It’s about to be a slam dunk

There’s nothing bigger than the big leagues, and the National Basketball Association is on the verge of a signing that makes Steph Curry ($51.9 million a year), Kevin Durant ($47.6 million) and LeBron James ($47.6 million) look like minnows.

A television rights deal with NBC, ESPN and Amazon is in the works and would be worth $76 billion over 11 years, The Wall Street Journal reported. The deal comes as traditional media companies are increasingly worried about competition from streaming and the collapse of cable. But despite its vast expense, sports seems like the only surefire way to draw audiences.

“Entertainment is a swamp, and sports is the only firm ground,” former Fox Sports chief David Hill told The Journal. The channels would divvy up the league’s games and ESPN would be able to air games on its direct-to-consumer streaming service set to launch next year.

The deal will also set the NBA up comfortably for the next decade. The same can’t be said of the NFL, America’s favorite violent pastime. The league is facing a $21 billion lawsuit accusing it of violating antitrust law and harming consumers with its “Sunday Ticket” telecast package of games.

Originally brought by a San Francisco pub called The Mucky Duck, it’s now a class-action suit joined by millions of fans, who argue the teams unfairly banded together to sell their TV rights, and force fans to pay through the nose to watch out-of-town games that are free in teams’ homemakers. A win for the fans might ultimately be their loss, removing local games from broadcast TV.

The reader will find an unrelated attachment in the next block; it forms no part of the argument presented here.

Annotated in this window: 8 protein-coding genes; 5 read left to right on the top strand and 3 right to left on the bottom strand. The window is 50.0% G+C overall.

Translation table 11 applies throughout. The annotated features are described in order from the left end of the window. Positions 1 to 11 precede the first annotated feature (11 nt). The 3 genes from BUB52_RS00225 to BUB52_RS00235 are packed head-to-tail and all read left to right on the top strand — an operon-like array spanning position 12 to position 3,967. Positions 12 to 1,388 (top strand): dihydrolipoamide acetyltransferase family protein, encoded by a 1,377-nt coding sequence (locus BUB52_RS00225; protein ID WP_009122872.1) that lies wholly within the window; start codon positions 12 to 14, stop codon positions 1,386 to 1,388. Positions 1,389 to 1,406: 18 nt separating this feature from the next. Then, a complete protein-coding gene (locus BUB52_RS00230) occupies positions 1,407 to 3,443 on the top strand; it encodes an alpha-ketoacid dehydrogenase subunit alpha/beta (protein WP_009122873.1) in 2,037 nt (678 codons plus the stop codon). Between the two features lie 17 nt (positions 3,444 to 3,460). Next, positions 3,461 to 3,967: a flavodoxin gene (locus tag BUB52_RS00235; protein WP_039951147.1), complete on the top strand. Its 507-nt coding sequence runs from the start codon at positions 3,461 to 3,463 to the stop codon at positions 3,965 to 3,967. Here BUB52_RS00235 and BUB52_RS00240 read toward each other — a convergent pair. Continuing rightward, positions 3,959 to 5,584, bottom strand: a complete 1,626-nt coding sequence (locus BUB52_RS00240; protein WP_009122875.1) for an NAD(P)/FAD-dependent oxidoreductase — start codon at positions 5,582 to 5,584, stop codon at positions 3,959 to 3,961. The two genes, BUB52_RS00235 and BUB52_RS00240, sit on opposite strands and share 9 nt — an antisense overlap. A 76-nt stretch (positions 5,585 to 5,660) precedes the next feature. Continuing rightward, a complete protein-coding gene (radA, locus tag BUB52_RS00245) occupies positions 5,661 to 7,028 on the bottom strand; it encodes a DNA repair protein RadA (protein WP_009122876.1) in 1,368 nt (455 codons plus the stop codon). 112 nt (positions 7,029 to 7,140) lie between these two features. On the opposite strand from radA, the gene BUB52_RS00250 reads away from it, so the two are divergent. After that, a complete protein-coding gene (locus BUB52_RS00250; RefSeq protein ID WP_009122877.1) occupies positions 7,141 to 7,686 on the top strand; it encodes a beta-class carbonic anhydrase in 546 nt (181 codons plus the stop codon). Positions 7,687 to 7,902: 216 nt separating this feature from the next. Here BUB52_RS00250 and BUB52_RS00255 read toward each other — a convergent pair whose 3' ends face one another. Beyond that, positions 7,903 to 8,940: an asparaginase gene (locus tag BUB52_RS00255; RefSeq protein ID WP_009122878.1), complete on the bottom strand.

The U.K.’s M&A frenzy is killing the shorts

It ain’t easy being short. That’s a message learned the hard way by short sellers who lost between $7 billion and $9 billion since 2021 in two rounds of betting against GameStop, when their short positions turned the troubled U.S. video game retailer into a chart-soaring meme stock.

Now some major investment funds that like to short more substantial stocks have gotten burned as the objects of their investment scorn quietly attracted takeover offers. As the Financial Times reports, Millennium Management, GLG and Gladstone Capital Management got hammered when companies including financial services company Hargreaves Lansdown (up 50 percent in the past month); cyber security provider Darktrace (up 67 percent in the past 6 months); and video game services company Keywords Studios (up 90 percent in the past month) saw their shares soar after attracting offers.

The culprit? Foreign rivals that saw a cheap way into the U.K. market, as well as private equity firms that saw distressed assets at an attractive price. M&A in the UK is up 84 percent this year, on shrinking valuations for British firms cut off from the European Union markets after Brexit — making them cheap for American competitors.

“Shorting any UK mid-cap is insane, literally insane,” an unidentified short-seller told the Financial Times. Fun!

Peter S. Green is a veteran reporter and editor who has spent more than two decades covering business and finance from Eastern Europe to New York City, and has worked for Bloomberg News, The New York Post, The New York Times and The Messenger. He lives in New York City and is always looking for the next big story.